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  #1  
04-29-2020, 05:34 PM
TheCage TheCage is offline
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Hi folks

a few years ago i did invest in some small vhs-to-pc equipment as panasonic nv-fs200, ati wonder 600 usb, even jvc dr-m100. Also i kept my old pc planing to turn it capture machine... the bad thing was that it wasnt enought to turn it into a hobby... i had only a few vhs family archive tapes, and also time to time a close friends were giving me their family tapes to capture and turn them to DVD's...

My first captures actually were in 2004. I had ATI Radeon 9000 VIVO (no idea how i didnt understood of hardware..) and low-medium end VCR.... i think i used composite.... and WinDVR3... i know you hate it because of too much deinterlace but watching them now i cannot believe how good they are...i totally fucked the quality after the encode... i was too stupid, didnt saved the source files and the encode was Xvid default settings... btw it was world cup usa 94 matches and i think the tapes had super quality...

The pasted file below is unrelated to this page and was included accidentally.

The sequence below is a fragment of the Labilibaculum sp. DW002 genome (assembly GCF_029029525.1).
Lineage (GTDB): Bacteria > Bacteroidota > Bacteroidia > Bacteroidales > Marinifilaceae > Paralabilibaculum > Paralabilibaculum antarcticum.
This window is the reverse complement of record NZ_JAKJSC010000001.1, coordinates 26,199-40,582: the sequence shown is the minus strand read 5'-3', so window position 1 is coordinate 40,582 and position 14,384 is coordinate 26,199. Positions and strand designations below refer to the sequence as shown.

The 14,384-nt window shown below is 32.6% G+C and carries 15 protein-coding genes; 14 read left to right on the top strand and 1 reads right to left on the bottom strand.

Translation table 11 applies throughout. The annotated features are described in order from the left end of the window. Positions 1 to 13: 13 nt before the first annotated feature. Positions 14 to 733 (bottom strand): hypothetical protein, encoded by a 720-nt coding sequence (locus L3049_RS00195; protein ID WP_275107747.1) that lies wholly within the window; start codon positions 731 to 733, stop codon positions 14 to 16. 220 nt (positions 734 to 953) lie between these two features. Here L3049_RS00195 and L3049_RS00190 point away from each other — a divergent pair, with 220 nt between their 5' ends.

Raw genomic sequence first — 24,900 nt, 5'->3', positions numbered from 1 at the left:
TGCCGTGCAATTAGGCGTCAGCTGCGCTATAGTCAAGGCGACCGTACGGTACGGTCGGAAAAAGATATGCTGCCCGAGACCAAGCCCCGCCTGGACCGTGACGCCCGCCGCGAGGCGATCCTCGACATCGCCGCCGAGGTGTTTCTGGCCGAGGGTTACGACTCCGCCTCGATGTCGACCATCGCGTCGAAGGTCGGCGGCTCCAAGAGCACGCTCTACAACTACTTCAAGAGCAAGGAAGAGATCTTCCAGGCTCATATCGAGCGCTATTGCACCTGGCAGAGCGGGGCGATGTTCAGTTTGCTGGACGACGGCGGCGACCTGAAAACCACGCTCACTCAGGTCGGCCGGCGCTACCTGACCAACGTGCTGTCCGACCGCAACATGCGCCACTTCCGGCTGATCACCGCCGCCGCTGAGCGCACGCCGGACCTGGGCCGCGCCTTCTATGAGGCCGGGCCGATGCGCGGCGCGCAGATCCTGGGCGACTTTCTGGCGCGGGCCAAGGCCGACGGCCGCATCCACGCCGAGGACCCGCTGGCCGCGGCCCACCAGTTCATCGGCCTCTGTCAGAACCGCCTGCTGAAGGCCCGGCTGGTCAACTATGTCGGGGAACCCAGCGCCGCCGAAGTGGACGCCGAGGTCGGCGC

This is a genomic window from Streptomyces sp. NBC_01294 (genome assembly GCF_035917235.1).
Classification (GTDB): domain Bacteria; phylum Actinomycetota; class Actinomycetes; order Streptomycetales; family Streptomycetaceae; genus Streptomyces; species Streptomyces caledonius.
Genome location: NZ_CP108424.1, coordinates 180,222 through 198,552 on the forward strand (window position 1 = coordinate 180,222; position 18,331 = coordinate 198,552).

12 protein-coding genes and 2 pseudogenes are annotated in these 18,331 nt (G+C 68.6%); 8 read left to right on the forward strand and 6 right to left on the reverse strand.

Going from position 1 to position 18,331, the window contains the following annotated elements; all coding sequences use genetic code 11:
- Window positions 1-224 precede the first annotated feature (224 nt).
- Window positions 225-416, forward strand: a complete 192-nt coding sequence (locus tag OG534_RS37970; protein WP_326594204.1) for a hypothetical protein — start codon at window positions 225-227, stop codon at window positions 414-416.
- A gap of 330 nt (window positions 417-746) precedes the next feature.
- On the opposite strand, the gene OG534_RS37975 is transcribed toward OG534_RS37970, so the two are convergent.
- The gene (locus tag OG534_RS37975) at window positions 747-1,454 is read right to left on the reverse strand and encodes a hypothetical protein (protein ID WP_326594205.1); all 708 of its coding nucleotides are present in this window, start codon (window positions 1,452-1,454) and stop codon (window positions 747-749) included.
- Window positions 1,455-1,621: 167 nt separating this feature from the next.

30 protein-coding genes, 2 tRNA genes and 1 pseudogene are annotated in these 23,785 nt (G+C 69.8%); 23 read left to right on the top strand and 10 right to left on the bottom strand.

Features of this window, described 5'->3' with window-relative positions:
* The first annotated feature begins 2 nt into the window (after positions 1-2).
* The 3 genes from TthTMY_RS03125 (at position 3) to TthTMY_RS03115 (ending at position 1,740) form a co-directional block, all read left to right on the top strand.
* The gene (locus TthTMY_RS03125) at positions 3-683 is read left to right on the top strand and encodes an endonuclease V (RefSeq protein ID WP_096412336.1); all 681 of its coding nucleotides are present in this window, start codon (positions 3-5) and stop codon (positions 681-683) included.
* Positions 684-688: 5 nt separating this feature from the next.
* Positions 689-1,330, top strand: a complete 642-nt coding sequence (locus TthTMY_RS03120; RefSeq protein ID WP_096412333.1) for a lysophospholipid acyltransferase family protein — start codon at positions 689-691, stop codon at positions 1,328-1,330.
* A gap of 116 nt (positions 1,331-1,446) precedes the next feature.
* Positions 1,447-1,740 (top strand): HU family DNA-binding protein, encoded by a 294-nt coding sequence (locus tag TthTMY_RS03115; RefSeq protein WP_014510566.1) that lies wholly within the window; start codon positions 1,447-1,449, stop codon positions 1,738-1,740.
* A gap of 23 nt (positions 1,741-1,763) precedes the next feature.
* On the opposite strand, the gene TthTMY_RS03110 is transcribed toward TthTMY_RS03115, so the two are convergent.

for the next 15 years i was doing transfers time to time and mostly reading for the "new trends" of capturing...
JVC/Panasonic VCR's , the same old TBC-1000 and ATI wonder 600 usb, Virtual Dub, Huffyuv, WIndows XP!

Like many others i had some free time in the last month so I start reading again and also did some captures... I was expecting to see some new "best" options replacing the pc tuners as ati 600 usb (didnt expect anything new in VCR's and external tbc's). I was hoping for something new better then previous options which will be very easy to use with Win 10 or at least win 7...

So my question is WHy!? Why after so many years still the best option to transfer VHS to AVI is

ATI Wonder 600 USB, VirtualDub, Huffyuv, WINDOWS XP!?

Many talk about Intensity Shuttle + Premiere Pro... but its not the same....

why after so many years we're still dependent of old hardware and Win XP!
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  #2  
04-29-2020, 06:44 PM
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Why should new hardware exist?

Converting analog to digital is a legacy task.

These days, most people redo botched work, either from their own failed attempts, or having been victim of a quack fly-by-night "professional" service. Many DIYers were cheapskates (either by choice, or need), but are now approaching it with quality in mind. While you do see some folks converting for the 1st time, I come across an equal amount that are trying again for better quality.